Prisoners moved to improve stability at HMP Nottingham
The Ministry of Justice published an action plan for the jail after inspectors raised a string of concerns.
Dozens of inmates are to be transferred as part of urgent measures to stabilise a crisis-hit jail.
Last month, a watchdog demanded the Government intervene to improve safety at HMP Nottingham.
Chief Inspector of Prisons Peter Clarke used a new “urgent notification” system for the first time to put Justice Secretary David Gauke on notice that immediate action was needed.
On Wednesday, the Ministry of Justice (MoJ) published an action plan for the prison, which held 925 men at the end of January.
To help improve stability, the establishment stopped holding young adult inmates for a temporary period.
Fifty prisoners aged between 18 and 21 who are currently at the jail will be removed following their next court appearance or earlier.
In addition, the prison service will prioritise moving category B prisoners out of HMP Nottingham into the high security estate.
Under the urgent notification process introduced in November, the Chief Inspector can inform the Secretary of State of any urgent and severe prison problems found during an inspection.
Between the 2016 and 2018 inspections, levels of self-harm had risen “very significantly” and eight prisoners were believed to have taken their own lives.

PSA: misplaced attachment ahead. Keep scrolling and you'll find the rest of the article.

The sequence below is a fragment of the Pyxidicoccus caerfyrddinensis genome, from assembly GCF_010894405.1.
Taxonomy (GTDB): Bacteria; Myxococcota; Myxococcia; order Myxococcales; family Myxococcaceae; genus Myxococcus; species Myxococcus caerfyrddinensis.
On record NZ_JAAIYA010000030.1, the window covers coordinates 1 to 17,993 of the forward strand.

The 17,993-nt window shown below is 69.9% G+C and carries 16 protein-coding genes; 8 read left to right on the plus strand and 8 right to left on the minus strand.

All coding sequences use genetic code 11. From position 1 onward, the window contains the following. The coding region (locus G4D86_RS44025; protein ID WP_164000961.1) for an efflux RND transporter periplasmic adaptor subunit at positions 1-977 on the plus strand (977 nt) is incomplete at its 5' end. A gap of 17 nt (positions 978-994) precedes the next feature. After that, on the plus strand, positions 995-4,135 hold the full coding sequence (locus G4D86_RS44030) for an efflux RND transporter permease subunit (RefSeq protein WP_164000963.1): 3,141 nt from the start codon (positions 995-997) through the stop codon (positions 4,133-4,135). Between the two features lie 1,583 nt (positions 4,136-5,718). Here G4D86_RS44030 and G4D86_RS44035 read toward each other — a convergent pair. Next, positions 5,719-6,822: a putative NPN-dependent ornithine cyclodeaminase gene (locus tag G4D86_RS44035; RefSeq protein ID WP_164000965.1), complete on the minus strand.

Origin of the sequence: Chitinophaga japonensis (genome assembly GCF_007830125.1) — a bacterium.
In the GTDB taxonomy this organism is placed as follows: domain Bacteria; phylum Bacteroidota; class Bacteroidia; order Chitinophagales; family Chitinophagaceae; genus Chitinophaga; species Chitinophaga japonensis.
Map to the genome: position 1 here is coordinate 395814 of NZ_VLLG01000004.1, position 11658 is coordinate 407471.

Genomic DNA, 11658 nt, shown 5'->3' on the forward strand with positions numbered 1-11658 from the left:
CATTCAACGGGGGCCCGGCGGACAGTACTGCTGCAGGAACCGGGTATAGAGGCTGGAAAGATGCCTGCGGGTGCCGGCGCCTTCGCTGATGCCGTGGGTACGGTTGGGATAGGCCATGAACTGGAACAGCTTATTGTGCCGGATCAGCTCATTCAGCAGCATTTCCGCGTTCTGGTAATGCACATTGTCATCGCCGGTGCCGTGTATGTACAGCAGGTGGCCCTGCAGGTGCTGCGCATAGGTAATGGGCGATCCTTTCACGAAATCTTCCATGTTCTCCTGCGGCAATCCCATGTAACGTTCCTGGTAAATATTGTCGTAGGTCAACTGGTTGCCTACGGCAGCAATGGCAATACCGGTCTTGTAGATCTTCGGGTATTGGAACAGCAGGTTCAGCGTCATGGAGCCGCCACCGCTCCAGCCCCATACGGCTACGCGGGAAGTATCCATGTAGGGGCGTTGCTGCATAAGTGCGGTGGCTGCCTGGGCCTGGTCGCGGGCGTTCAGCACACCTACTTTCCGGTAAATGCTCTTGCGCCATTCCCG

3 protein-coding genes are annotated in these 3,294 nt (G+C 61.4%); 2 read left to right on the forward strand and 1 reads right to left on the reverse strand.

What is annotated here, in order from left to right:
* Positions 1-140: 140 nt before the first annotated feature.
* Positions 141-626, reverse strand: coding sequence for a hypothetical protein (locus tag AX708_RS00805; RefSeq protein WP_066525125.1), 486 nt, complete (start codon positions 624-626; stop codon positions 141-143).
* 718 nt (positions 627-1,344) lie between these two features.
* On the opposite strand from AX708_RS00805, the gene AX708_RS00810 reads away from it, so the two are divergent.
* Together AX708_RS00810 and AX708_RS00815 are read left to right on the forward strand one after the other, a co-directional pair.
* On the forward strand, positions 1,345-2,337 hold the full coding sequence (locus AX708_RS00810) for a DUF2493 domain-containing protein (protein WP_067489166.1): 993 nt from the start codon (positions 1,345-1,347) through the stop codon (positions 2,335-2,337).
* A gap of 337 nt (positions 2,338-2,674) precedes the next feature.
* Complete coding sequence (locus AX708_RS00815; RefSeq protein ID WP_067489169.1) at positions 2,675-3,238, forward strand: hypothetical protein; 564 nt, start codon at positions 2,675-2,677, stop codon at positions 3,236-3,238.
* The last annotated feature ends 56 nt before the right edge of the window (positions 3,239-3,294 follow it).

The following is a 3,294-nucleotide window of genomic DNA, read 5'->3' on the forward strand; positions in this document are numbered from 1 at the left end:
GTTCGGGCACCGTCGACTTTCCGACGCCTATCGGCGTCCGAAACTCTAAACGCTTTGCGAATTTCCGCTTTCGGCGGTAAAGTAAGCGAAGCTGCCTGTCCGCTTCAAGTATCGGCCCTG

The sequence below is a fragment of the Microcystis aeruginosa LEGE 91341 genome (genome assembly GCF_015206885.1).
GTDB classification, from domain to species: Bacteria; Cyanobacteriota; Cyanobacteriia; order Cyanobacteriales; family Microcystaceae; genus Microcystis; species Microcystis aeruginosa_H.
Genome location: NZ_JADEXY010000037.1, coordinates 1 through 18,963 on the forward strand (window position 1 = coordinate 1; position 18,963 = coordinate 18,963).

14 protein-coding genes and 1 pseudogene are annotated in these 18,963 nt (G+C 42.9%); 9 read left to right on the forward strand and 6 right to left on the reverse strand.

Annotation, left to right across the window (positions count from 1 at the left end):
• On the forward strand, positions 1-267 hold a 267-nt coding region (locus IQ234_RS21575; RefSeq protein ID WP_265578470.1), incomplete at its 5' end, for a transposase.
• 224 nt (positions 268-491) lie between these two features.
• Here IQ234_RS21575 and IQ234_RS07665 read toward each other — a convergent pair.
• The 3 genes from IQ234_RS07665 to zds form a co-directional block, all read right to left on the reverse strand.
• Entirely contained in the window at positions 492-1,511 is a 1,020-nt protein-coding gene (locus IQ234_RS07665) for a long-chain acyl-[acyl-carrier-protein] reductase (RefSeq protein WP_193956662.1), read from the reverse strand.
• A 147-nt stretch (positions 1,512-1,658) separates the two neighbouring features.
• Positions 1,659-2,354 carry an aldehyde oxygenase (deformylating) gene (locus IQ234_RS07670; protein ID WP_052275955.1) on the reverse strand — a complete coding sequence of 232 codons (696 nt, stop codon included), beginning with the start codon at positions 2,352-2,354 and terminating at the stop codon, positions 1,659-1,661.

There were high levels of drugs, violence and assaults, HM Inspectorate of Prisons said.
Care for the most vulnerable inmates will be “dramatically improved” with £200,000 additional funding to improve mental health services, the MoJ said.
The prison has also committed to recruiting 100 new officers, completed over 800 maintenance tasks, including repairing windows and damaged cells, and carried out a full review of safety and violence.
Mr Gauke said: “I’ve been absolutely clear that conditions in some of our prisons are unacceptable, and I will not stand for them.
“We’ve already taken immediate action to address failings identified by the Chief Inspector, but this action plan is only the beginning.
“The most troubling and tragic of the problems at HMP Nottingham is the unacceptable level of self-harm and deaths.
“To address this, we have established a new suicide prevention policy, boosted the mental health assessment and referrals process, and got extra support from the NHS.
“But we can’t stop there and I am committed to getting the basics right at Nottingham and across the estate.
“We must stop the drugs, violence and self-harm, and clean up our prisons so we can focus on making them safe and secure places for rehabilitation.”
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